With his forces retreating in Ukraine, international allies expressing concern and citizens at home fleeing partial mobilization, Russian President Vladimir Putin has reached for the threat of nuclear weapons – and revived Western fears of atomic apocalypse.
“The territorial integrity of our homeland, our independence and freedom will be ensured, I will emphasize this again, with all the means at our disposal,” Putin said in a speech last week. He added that “those who try to blackmail us with nuclear weapons should know that the prevailing winds can turn in their direction.”
So, how worried should we be? Here, former British army officer and former commander of the UK & NATO Chemical, Biological, Radiological and Nuclear (CBRN) Forces, Hamish de Bretton-Gordon, explains the crucial differences between “tactical” and “strategic” weapons and why all-out nuclear war probably isn’t on the cards anytime soon.
The views expressed in this commentary are his own.
CNN: What’s the difference between a ‘strategic’ and ‘tactical’ nuclear weapon?
De Bretton-Gordon: It is all about scale – strategic nuclear weapons are basically Armageddon. Russia and the West (including the United States, Britain and France) both have almost 6,000 warheads each, according to the Federation of Nuclear Scientists, which is pretty much enough to change the planet as we know it. This is called Mutually Assured Destruction, with the rather ironic acronym MAD.
These warheads are fitted to Intercontinental Ballistic Missiles (ICBMs) which can travel thousands of miles and are aimed at key sites and cities in the US, UK, France and Russia.
Tactical nuclear weapons meanwhile are much smaller warheads with a yield, or explosive power, of up to 100 kilotons of dynamite – rather than roughly 1,000 kilotons for strategic warheads.
That said, tactical nuclear weapons could still create huge amounts of damage, and if fired at a nuclear power station – for example Zaporizhzhia in southern Ukraine – could create a chain reaction and contamination on a scale with a nuclear strike.
CNN: What shape are Russia’s nuclear weapons in?
De Bretton-Gordon: This is difficult to tell for certain, but my assumption is that Russia’s strategic weapons and ICBMs are probably in good condition and always ready. It is only Russia’s strategic nuclear weapons which now give it parity with the US and NATO militarily, so I expect them to be well looked after.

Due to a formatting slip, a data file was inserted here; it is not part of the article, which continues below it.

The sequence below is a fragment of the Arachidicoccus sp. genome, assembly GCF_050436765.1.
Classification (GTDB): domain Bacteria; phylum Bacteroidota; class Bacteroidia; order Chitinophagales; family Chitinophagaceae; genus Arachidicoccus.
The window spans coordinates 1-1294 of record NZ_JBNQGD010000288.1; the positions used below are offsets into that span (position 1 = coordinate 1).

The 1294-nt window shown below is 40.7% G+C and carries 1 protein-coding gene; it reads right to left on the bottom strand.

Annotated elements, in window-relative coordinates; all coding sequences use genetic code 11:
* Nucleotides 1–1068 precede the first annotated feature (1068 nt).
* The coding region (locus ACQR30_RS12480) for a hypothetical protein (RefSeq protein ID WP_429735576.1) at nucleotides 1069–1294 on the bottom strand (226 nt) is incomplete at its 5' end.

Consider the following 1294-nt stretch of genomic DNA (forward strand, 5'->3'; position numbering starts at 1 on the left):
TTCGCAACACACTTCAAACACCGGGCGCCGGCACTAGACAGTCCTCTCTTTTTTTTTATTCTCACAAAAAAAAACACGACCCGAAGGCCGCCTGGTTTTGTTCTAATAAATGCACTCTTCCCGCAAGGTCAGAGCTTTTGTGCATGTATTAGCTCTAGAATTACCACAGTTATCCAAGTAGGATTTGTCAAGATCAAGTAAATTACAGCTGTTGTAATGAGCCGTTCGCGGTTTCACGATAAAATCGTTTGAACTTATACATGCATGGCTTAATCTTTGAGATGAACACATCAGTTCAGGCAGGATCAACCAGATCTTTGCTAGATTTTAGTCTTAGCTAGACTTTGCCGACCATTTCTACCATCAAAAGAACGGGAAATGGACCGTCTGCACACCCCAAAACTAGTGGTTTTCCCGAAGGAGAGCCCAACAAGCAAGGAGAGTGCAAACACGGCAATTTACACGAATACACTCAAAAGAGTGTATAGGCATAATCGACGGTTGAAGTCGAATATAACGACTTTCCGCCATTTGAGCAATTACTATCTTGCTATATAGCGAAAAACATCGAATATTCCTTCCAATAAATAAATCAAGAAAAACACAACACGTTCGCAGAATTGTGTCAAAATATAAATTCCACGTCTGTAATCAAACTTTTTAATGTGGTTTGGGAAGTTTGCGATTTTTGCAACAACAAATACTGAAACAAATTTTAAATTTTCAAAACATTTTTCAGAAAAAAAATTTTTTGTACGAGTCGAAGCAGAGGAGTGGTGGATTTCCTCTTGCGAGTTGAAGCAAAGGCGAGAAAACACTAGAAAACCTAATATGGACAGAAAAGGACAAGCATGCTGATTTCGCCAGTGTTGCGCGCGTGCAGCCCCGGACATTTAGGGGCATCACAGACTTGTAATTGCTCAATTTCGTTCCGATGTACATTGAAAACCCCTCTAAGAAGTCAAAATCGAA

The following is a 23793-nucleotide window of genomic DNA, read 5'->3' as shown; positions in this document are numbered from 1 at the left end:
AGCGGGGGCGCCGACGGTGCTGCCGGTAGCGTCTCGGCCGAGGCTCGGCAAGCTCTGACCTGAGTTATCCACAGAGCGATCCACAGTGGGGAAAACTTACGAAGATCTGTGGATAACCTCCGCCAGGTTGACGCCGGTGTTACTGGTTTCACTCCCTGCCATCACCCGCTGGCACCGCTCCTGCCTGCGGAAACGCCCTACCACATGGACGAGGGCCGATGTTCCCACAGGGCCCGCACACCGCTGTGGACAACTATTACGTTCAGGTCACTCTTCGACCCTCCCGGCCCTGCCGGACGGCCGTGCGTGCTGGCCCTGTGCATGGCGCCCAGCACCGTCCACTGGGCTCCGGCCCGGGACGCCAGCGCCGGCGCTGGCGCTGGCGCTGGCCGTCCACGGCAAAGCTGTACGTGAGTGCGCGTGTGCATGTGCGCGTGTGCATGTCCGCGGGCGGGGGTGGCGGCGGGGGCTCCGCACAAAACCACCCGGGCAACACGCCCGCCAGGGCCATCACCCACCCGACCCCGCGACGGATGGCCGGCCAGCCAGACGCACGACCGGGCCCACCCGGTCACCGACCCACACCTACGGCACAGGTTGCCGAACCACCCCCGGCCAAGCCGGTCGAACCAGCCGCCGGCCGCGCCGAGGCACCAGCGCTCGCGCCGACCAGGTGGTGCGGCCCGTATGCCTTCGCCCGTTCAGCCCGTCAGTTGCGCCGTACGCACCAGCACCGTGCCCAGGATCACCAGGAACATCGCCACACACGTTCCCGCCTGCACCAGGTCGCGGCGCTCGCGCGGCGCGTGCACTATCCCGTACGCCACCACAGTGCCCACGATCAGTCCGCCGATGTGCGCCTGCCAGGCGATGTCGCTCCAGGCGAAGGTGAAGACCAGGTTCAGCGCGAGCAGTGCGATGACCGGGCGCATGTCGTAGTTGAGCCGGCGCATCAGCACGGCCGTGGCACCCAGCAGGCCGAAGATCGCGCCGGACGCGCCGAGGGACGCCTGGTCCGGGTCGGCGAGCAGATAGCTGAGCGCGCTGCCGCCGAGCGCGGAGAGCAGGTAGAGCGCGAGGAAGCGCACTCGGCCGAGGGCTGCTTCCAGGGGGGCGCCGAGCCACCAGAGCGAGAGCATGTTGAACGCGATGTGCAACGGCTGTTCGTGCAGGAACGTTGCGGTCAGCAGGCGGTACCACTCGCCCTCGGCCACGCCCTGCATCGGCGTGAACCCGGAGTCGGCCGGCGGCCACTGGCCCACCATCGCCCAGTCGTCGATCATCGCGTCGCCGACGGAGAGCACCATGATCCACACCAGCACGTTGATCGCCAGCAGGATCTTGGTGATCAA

But this is likely not the case for the tactical weapons. The warheads and missiles are probably in reasonable condition but the vehicles they are mounted on are, I believe and have on good authority, in poor condition. Judging by the state of the rest of the Russian Army equipment on show in Ukraine, this is a fair assumption.
It is likely that these launchers would need to travel hundreds of miles to get into a position where they could attack Ukraine, as they only have a range of up to 500 kilometers (310 miles). But from a mechanical perspective it’s unlikely, in my opinion, that they would get that far.
Also, it is likely these weapons rely on microprocessors and other high-tech components which are in very short supply in Russia – given international sanctions and the heavy use of precision guide missiles by Russia, which also use these parts.
CNN: What about strikes on nuclear stations?
De Bretton-Gordon: As Putin’s conventional warfare is struggling in Ukraine, I expect the Russians to increasingly turn to unconventional warfare.
At the heart of this move is attacking civilians rather than opposition forces. This manifests itself with attacks on hospitals, schools and ‘hazardous’ infrastructure, like chemical plants and nuclear power stations. If these are attacked, they can become improvised chemical or nuclear weapons.
The Russians hope that if the Ukrainian people give up, the military will quickly follow, which, in my opinion, is a highly flawed assumption – both are showing a lot more mettle than the Russians.
We have seen several occasions in Ukraine where Russian forces appear to deliberately bomb chemical factories to cause toxic contamination.
Though blowing up these power stations would not create a nuclear explosion similar to a weapon detonation, it could spread radioactive debris and contaminate local water supplies.
Meteorological conditions at the moment indicate that all this contamination would also head west across Europe. This could be seen as an attack on NATO and trigger Article 5 – where an attack on one ally is considered an attack on all allies – which would allow NATO to strike directly back at Russia.
Hopefully, this possibility is something the Russian high command fully recognizes.
CNN: What’s the likelihood of these nuclear scenarios?